Syria's health ministry has recorded 39 deaths from cholera and nearly 600 cases in an outbreak spreading in the war-ravaged country that the United Nations warned is "evolving alarmingly".
"In Syria, more than 10,000 suspected cases of cholera have been reported just in the past six weeks," the World Health Organization (WHO) said in a briefing on Wednesday.
A total of 594 cases have been recorded across 11 of Syria's 14 provinces since late September, the health ministry said Tuesday, after the WHO warned the situation was "evolving alarmingly in affected governorates and expanding to new areas".
Most of those who have died are in the northern province of Aleppo, and it was not immediately clear if the dead were included in the overall case tally.
It is the first major outbreak of cholera in Syria in more than a decade.
The extremely virulent disease is generally contracted from contaminated food or water, and causes diarrhoea and vomiting.
It can spread in residential areas that lack proper sewerage networks or mains drinking water.
The disease is making its first major comeback since 2009 in Syria, where nearly two-thirds of water treatment plants, half of pumping stations and one-third of water towers have been damaged by more than a decade of war, according to the United Nations.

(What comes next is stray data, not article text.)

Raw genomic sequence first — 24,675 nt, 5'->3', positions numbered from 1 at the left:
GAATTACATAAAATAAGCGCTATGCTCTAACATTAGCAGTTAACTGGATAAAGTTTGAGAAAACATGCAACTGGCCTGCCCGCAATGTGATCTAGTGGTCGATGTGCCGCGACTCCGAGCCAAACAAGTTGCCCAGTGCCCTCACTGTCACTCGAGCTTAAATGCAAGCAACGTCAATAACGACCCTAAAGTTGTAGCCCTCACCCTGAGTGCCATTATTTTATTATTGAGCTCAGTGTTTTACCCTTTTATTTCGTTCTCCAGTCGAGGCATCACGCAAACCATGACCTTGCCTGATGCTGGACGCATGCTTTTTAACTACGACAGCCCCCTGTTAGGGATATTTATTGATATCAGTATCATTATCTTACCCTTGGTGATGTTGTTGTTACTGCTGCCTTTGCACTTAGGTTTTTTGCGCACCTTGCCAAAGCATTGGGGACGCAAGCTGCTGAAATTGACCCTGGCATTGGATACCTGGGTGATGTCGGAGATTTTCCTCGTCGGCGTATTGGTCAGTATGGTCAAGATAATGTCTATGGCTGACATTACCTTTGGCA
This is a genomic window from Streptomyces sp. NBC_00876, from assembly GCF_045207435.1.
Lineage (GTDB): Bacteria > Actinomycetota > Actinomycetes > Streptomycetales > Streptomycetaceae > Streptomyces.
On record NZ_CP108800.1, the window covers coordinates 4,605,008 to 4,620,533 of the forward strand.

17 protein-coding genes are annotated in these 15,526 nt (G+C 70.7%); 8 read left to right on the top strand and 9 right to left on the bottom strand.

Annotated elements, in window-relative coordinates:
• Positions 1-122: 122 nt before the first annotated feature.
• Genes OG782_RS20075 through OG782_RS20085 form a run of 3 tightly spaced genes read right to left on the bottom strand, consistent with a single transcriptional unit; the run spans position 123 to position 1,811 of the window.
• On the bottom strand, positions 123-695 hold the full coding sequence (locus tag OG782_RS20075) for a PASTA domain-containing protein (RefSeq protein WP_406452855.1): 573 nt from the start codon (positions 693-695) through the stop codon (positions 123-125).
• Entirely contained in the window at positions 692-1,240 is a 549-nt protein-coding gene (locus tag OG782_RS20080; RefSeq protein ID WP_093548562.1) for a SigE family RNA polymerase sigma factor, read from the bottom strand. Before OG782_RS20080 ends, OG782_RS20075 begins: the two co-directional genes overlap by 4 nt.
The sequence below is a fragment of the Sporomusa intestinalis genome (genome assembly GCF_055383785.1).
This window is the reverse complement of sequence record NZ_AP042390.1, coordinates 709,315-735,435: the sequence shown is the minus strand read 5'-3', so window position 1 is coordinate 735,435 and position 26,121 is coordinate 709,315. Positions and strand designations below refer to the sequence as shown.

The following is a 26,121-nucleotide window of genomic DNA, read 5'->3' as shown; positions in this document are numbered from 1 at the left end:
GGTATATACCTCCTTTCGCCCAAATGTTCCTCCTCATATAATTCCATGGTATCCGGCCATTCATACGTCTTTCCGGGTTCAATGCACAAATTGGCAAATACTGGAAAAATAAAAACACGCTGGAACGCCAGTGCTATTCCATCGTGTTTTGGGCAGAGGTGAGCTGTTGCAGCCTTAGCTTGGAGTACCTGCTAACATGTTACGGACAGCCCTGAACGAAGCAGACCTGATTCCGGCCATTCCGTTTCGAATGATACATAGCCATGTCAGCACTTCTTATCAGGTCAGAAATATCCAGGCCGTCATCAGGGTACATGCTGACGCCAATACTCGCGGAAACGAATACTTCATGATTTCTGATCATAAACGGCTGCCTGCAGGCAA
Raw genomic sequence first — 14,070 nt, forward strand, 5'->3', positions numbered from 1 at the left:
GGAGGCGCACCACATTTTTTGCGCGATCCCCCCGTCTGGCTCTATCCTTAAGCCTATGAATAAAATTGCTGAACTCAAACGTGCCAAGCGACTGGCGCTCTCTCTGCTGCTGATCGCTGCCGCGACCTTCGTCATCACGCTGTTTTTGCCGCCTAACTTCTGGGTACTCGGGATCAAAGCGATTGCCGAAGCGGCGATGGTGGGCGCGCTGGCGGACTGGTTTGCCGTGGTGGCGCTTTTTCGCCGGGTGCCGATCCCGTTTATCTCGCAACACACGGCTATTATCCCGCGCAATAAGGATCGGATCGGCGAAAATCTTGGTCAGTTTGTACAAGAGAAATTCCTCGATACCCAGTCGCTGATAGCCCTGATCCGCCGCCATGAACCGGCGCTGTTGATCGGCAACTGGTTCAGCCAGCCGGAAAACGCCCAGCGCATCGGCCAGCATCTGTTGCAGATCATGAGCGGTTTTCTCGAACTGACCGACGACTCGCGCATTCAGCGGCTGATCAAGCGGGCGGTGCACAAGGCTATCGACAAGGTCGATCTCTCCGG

The source of the latest outbreak is believed to be the Euphrates River which has been contaminated by sewage pollution.
Reduced water flow due to drought, rising temperatures and dams built by Turkey have compounded the pollution problem.
Despite the contamination, more than five million of Syria's about 18 million people rely on the Euphrates for their drinking water, according to the UN.
The latest outbreak is especially alarming for overcrowded displacement camps that have little access to clean water and sanitary products.
Cholera can kill within hours if left untreated, according to the WHO, but many of those infected will have no or mild symptoms.
It can be easily treated with oral rehydration solution, but more severe cases may require intravenous fluids and antibiotics, the WHO says.
Worldwide, the disease affects between 1.3 million and four million people each year, killing between 21,000 and 143,000 people.